Microsoft’s popular text, audio and video messaging service Skype can be used to record keystrokes and reveal what a user has typed, researchers say.
According to researchers from the University of California Irvine (UCI) and two Italian Universities, an attack where keystrokes are recorded during a Skype call and then reassembled as text is possible because of the acoustic emanations of computer keyboards, already a proven privacy issue.
Unlike previous research, which was based on an adversary’s physical proximity to the victim, profiling of the victim’s typing style, and/or victim’s typed information being available to the adversary, the new study proposes a new keyboard acoustic eavesdropping attack, one based on Voice-over-IP (VoIP), or the core technology behind Skype (and many other chat services out there, we might add).
In their paper (PDF), the UCI researchers argue that users typing on their desktop or laptop computer’s keyboard while participating in a Skype call become vulnerable to the demonstrated electronic eavesdropping. The VoIP software acquires acoustic emanations of pressed keystrokes and transmits them to the others involved in the VoIP call, thus creating a vulnerability.
The issue, the researchers argue, is that people often engage into secondary activities while in a VoIP call, and that some of these activities include typing. They also say that Skype conveys enough audio information to reconstruct the victim’s input with an accuracy of 91.7% if the victim’s typing style and keyboard are known (the accuracy drops to 41.89% if they aren’t known).
However, the attack is not possible if the victim uses a touchscreen or a holographic keyboard and keypad. Moreover, the researchers explain that, because Skype is encrypted, an attacker who is not part of the call can’t easily pilfer keystrokes.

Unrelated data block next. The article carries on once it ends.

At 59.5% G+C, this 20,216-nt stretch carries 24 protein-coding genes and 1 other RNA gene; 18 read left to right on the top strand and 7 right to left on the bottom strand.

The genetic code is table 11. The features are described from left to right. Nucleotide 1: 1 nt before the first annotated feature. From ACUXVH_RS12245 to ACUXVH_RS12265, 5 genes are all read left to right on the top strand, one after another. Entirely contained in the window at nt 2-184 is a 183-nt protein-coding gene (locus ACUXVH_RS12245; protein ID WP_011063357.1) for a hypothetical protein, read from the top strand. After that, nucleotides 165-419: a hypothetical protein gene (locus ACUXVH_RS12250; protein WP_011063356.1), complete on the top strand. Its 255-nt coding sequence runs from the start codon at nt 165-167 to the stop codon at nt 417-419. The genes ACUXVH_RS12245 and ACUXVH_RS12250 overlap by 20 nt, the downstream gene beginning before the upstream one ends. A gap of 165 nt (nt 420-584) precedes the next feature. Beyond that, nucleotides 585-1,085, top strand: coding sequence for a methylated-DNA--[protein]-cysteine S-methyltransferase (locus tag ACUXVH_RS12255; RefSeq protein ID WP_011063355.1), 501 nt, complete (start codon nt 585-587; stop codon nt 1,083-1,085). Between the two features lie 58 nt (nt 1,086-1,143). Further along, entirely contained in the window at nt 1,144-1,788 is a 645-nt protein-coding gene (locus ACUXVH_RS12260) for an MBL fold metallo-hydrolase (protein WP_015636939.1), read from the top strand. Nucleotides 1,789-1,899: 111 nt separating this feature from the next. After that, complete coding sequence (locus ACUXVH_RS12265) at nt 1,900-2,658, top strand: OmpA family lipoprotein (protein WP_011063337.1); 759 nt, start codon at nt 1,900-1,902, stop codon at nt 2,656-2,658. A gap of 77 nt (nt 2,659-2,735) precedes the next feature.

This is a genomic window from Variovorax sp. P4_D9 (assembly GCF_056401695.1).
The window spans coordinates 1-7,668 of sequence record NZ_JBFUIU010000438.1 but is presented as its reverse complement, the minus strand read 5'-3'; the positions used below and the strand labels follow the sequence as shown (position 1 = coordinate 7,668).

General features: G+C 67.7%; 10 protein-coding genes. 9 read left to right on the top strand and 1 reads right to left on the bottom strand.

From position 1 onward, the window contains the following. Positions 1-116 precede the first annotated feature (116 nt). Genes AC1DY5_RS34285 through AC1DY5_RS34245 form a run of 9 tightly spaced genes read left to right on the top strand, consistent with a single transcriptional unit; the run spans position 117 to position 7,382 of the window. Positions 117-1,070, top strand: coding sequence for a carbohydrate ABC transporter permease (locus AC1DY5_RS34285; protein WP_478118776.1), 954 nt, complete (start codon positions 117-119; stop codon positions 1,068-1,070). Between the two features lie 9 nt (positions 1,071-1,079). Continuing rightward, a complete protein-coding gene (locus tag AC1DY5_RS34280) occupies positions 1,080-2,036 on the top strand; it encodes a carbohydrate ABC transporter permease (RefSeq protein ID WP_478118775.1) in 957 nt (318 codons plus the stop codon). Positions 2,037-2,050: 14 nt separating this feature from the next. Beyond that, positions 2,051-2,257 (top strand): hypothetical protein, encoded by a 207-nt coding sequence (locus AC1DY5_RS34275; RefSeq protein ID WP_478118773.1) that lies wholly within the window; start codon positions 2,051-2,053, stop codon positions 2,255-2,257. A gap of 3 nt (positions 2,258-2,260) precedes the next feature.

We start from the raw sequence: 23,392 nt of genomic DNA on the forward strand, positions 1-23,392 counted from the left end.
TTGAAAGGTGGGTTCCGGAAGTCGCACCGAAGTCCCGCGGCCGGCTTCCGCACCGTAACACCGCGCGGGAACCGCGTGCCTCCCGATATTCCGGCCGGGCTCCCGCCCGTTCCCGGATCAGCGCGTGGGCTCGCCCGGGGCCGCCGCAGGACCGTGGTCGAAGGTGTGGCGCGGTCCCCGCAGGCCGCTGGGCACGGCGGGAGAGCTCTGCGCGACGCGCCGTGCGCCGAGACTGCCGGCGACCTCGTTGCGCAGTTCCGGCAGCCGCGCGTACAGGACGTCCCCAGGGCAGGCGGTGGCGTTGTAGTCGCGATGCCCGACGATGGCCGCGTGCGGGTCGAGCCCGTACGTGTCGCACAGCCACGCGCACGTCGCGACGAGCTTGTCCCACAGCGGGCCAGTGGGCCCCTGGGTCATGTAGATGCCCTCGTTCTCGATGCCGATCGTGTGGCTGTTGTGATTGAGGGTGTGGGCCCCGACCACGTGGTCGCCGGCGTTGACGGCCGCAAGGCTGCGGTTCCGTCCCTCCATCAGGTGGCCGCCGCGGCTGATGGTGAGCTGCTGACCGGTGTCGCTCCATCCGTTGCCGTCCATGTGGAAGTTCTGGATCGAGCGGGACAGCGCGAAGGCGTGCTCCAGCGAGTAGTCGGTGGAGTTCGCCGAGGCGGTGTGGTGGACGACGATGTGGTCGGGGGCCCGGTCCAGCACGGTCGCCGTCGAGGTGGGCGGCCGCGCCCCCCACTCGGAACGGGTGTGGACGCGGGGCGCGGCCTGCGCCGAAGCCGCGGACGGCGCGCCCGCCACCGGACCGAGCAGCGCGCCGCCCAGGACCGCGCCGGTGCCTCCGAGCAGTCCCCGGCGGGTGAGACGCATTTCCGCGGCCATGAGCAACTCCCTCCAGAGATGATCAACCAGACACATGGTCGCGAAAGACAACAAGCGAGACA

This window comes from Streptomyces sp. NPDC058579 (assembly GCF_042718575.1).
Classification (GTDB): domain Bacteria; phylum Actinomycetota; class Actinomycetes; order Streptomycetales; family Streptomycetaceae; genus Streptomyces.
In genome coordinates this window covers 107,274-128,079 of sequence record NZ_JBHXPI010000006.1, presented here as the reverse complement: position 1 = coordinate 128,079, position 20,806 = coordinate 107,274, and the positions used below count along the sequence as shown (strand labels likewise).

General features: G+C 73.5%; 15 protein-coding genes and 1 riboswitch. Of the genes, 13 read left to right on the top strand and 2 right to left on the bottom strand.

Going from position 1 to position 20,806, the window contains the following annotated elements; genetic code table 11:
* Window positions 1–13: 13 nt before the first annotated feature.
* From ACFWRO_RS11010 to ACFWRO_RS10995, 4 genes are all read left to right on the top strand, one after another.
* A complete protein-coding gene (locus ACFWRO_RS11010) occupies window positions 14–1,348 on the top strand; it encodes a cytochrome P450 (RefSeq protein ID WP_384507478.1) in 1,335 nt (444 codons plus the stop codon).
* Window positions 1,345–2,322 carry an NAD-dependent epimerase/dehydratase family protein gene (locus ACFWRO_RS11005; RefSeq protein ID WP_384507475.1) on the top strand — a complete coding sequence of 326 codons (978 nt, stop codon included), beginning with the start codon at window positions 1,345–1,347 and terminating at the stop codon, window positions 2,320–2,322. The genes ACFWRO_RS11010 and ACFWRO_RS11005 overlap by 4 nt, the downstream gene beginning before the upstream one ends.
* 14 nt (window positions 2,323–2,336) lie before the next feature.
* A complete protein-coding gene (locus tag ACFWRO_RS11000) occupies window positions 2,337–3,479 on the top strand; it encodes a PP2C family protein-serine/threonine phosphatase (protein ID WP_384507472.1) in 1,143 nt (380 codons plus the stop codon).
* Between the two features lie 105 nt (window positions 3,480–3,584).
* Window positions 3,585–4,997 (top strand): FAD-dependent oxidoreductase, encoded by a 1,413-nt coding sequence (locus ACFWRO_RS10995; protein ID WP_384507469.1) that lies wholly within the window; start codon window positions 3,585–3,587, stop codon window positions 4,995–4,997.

“Skype is used by a huge number of people worldwide. We have shown that during a Skype video or audio conference, your keystrokes are subject to recording and analysis by your call partners. They can learn exactly what you type, including confidential information such as passwords and other very personal stuff,” co-author Gene Tsudik, Chancellor’s Professor of computer science at UCI, said.
This type of attack is possible because various brands of keyboards emit distinct sounds and because different letters on the same keyboard emit different sounds. If someone’s typing is recorded, each keystroke can then be analyzed and matched to a specific key. Thus, an attacker with some knowledge of a user’s typing style could re-create entire texts.
Unlike previous studies, which relied on getting a recording device close to the victim’s keyboard, the new research reveals how VoIP technology eliminates this impediment. “Our work is yet another nail in the coffin of traditional physical keyboards that are common in modern laptop and desktop computers. It clearly shows previously unnoticed privacy dangers of using popular VoIP technologies in conjunction with such keyboards,” Tsudik said.
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